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popish doctrines, and Protestants may reason respecting them as the rule of faith of the Romish Church. It is true that they were not received with the same degree of implicit submission, by all the countries which continued to profess themselves followers of the Church of Rome; and in Protestant countries at the present day, the Papists are unwilling to admit fully, that they, as such, are bound by the decrees of the Council of Trent; their policy appears to consist in continually shifting their position, and presenting new forms of defence, which being of a shadowy and mysterious nature, are incapable of being overturned by plain reason, or other means which might be used against their errors if advanced in a more substantial form. The Protestant, on the other hand, uses no subterfuge whereby he may confound his enemies, and

escape sequences to which the principles he recognises must lead; but simply maintains his belief in Scripture, and asserts that whatsoever is not read therein, nor may be proved thereby, is not to be required of any man, that it should be believed as an article of faith, or be thought requisite or necessary to salvation.

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But I forgot that I am writing for such as cannot be supposed to enter fully into discussions of this nature. I shall therefore avoid going more deeply into them, simply requesting my youthful reader to bear these things in mind, namely, that of the two principal orders of persons calling themselves Christians, the first, namely, the Protestants, profess to take the Biblo as their rule of life and of belief; the second, the Papists bind themselves to obey the commandments of their Church, of which the pope is, as they pretend, the father, the spiritual head, the absolute and infallible ruler; and the priests of that Church assume to themselves a power and authority far beyond that of any mortal being, in all matters connected with religion.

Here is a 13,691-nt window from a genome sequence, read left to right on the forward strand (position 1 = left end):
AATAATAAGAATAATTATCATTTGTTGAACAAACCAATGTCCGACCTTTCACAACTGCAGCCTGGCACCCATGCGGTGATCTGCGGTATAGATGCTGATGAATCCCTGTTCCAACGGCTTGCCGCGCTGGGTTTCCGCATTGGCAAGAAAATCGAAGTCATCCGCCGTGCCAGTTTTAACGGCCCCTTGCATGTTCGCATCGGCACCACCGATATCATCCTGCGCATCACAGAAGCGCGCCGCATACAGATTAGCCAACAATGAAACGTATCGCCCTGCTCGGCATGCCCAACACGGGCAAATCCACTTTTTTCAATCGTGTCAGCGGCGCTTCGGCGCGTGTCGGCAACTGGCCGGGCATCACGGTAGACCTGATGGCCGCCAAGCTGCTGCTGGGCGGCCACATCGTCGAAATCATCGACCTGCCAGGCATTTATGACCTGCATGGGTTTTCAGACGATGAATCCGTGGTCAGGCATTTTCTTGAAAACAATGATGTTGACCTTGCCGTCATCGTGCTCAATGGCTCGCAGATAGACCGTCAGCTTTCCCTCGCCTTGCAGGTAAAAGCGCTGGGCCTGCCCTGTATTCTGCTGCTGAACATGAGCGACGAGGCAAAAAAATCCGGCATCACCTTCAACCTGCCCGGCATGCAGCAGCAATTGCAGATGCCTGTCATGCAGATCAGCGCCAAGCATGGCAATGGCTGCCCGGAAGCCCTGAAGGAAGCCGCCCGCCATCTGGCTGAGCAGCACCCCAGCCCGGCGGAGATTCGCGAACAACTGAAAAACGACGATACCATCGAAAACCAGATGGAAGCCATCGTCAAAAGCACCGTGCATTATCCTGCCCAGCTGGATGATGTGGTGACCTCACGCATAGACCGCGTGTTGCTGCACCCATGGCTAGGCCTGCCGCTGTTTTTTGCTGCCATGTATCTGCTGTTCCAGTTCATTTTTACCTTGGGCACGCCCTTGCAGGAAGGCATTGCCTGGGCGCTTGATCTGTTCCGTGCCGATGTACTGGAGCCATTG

When first admitted to my cure, the family at the chateau consisted of

individuals ; but one and another of these being removed by death or marriage, Madame la Baronne only was left to us after a few years, and such was the kindness and amiable deportment of this lady, that it was commonly said of her, that all the virtues of the long and illustrious line of ancestry, of which she was the last in that part of the country, had

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centered in her. In fact, her conduct merited our sincere affection and gratitude ; but when we are made acquainted, through the divine teaching, with the fallen and corrupt state of human nature, we dare not to use or admit that high strain of panegyric which more presumptuous individuals employ without apprehension.

Between the village and the chateau stood our church, built also of grey stone, in the Norman Gothic style, and near to the church was a large dark timbered house, with two gable ends pointed with wooden crosses, where lived a decayed gentlewoman, a widow, whom I shall call Madame Bulè.